For a relaxing intermission I now stroll through some rooms that display very beautiful and wonderful textiles from China.
Then I enter the second floor that is dedicated to the children of China. Here again I run into the glorious achievements and efforts of the CPC. The only difference: instead of referring to women everything refers to children. You already know it: improvements in healthcare, education, social welfare,…I put aside the details and I am sure that I do not miss much. It goes without saying that the young generation heroically joined the defensive-battle against the Japanese,… raising children emphasizes on ethic and moral principles, …motto of the Chinese government nowadays: “kids first…our young masters”, the young Chinese Pioneers as an organization… That’s too much for me, I am at the end of my tether.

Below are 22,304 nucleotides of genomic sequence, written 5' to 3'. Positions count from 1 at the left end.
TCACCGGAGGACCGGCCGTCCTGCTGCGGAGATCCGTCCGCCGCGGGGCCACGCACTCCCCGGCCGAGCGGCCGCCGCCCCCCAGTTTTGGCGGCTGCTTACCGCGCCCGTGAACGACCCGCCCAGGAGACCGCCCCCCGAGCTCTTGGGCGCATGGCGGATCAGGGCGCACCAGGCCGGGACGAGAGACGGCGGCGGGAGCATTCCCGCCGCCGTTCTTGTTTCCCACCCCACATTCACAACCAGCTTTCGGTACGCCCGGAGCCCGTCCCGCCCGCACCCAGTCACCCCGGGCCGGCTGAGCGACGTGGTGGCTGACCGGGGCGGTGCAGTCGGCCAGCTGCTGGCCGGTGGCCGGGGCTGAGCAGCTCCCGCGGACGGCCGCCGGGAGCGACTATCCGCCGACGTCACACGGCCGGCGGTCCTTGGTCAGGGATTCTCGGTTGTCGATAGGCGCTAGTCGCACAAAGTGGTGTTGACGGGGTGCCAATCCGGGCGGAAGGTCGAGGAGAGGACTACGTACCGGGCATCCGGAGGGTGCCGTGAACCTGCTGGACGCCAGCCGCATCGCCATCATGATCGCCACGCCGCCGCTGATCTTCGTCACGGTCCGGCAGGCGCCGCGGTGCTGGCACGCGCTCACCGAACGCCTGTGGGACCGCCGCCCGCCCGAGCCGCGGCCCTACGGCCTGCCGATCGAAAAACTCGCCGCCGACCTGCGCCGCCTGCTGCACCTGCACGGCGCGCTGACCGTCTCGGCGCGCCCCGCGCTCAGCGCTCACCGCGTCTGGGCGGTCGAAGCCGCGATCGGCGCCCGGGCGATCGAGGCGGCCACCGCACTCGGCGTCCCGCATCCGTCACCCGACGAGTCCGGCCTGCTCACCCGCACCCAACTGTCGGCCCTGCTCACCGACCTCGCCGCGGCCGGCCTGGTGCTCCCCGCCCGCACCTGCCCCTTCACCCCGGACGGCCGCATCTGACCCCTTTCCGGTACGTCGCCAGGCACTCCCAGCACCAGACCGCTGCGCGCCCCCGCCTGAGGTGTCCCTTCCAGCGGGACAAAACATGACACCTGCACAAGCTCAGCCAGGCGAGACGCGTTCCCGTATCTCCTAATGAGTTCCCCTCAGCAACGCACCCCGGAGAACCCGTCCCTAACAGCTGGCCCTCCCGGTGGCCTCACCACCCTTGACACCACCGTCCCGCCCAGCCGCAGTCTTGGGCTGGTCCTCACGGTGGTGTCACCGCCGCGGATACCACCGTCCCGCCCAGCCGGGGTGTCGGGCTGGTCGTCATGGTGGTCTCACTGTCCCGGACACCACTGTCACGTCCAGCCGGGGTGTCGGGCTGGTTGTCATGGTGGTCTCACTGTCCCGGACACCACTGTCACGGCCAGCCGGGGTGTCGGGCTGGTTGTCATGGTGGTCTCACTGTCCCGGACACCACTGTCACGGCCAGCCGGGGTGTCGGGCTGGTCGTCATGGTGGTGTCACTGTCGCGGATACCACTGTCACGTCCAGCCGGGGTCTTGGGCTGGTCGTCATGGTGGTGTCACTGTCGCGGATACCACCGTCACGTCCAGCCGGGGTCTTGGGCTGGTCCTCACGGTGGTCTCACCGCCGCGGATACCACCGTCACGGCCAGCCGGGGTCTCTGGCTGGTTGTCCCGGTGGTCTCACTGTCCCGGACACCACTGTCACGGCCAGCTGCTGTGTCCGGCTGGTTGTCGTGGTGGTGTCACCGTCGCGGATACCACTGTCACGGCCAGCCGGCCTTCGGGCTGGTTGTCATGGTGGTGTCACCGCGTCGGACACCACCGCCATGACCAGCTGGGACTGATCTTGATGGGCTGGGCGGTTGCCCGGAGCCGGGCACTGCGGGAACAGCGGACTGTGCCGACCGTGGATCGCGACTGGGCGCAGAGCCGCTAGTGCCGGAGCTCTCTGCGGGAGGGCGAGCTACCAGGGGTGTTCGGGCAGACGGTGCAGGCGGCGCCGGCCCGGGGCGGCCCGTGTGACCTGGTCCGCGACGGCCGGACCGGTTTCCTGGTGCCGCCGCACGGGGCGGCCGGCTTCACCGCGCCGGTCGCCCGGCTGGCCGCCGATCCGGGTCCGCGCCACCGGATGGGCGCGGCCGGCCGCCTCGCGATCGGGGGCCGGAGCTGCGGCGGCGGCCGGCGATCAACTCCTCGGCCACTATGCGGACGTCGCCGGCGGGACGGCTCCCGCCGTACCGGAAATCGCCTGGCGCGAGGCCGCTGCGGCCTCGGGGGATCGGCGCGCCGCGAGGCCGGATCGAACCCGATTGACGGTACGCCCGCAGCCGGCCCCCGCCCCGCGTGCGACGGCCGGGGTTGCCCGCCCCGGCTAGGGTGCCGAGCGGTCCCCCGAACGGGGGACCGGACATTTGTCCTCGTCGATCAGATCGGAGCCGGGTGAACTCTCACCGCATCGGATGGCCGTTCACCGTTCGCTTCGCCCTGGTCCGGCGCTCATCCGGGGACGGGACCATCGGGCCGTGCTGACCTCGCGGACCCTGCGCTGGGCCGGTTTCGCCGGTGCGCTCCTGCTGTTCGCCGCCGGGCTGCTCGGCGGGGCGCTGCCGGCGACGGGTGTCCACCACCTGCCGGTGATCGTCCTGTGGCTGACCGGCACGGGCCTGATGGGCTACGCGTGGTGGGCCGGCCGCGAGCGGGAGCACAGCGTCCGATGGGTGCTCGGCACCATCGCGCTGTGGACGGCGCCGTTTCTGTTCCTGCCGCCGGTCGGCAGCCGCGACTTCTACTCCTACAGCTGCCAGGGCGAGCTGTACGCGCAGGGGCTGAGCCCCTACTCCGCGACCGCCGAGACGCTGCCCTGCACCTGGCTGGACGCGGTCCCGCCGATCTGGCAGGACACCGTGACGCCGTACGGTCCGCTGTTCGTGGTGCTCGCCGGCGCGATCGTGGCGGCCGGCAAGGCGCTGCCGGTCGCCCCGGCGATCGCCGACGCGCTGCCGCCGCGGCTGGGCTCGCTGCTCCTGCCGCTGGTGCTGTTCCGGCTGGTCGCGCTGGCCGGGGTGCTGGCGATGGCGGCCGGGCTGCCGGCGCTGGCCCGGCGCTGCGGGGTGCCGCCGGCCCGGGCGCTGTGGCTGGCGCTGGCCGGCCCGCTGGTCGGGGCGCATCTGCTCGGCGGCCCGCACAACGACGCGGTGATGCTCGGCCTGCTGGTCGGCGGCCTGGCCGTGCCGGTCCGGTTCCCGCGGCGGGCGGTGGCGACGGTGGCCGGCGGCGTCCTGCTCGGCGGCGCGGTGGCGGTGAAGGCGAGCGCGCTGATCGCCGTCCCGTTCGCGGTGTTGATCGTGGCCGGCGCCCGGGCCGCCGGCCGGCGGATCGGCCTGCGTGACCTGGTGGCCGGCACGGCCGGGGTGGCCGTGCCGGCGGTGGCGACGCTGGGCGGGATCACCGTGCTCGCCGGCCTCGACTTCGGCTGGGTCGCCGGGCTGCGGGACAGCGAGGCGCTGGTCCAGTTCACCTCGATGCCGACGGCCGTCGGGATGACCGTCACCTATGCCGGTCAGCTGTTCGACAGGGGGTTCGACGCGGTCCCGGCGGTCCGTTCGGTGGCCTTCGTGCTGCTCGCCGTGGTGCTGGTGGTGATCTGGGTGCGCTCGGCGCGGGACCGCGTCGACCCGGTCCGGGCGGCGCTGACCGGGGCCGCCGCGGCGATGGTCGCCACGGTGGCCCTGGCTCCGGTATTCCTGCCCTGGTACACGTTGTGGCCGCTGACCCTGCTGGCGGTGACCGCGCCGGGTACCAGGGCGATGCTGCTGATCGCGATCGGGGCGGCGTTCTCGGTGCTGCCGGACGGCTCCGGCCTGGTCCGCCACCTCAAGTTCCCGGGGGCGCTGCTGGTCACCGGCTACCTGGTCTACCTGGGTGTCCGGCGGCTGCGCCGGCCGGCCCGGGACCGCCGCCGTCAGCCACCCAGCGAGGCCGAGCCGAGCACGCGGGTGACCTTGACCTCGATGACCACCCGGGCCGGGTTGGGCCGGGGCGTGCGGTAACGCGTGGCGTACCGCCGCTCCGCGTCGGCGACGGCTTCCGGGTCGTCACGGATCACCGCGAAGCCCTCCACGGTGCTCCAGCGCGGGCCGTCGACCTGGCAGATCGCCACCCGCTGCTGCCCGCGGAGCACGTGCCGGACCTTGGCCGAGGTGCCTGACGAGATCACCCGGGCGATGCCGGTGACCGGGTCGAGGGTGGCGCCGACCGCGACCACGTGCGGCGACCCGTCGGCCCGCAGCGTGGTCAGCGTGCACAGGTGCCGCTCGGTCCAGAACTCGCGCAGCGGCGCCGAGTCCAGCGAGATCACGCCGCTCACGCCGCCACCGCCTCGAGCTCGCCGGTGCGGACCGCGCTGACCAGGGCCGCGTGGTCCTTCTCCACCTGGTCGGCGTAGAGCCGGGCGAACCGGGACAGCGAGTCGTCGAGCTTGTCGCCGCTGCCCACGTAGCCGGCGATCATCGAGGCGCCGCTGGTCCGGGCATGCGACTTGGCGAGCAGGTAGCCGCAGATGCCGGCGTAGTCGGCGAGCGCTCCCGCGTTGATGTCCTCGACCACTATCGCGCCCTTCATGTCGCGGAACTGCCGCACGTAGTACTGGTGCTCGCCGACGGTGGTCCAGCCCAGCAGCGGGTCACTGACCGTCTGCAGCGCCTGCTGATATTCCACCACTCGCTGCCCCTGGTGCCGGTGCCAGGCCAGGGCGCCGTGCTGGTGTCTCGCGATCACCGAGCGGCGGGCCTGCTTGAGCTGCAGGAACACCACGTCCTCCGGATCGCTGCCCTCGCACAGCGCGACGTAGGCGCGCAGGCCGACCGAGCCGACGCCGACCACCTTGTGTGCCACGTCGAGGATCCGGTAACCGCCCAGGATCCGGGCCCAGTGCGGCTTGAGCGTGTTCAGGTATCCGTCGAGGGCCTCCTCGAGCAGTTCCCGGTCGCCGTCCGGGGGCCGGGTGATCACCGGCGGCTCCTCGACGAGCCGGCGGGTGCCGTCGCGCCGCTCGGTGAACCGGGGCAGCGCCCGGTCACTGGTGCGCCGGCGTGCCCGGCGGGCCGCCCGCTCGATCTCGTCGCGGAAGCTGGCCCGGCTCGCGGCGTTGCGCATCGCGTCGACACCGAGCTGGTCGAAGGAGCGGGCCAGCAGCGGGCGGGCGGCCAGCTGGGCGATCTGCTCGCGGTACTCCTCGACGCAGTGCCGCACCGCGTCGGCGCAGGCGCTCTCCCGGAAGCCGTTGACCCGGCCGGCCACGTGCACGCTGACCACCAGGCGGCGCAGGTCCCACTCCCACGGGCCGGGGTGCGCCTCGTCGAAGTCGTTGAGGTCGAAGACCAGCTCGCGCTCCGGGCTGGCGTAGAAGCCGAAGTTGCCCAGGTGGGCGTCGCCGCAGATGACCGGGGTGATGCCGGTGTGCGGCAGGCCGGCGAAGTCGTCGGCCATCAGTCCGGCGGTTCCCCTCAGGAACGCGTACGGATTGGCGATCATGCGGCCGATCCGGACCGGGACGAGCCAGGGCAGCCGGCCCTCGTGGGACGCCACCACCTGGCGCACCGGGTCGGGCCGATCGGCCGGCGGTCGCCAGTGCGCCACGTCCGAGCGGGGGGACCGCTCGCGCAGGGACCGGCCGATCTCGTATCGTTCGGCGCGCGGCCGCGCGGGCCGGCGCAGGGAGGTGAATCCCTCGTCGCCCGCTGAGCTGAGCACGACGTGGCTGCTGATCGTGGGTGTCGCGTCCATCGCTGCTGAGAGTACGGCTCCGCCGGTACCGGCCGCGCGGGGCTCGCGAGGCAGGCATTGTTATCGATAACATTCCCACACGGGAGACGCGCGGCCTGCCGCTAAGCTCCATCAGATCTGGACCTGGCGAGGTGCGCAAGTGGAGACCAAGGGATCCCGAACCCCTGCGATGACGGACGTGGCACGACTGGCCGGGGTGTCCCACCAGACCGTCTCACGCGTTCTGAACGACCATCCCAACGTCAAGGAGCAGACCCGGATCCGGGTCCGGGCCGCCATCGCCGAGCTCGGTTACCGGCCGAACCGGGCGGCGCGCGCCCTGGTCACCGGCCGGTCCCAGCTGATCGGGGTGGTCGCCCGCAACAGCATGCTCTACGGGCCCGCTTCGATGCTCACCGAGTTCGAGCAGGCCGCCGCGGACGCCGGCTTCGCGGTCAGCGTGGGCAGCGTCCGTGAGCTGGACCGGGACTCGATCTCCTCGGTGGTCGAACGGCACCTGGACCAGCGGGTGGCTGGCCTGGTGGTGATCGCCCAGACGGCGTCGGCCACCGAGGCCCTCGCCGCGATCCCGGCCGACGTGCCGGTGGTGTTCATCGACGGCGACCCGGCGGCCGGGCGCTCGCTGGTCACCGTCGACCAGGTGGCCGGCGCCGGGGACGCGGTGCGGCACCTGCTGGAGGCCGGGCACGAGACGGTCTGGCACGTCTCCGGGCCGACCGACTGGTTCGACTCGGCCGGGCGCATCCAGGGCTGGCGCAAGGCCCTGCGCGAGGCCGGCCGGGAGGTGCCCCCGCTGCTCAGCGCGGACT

Marianne Wimmer, collector of women’s museums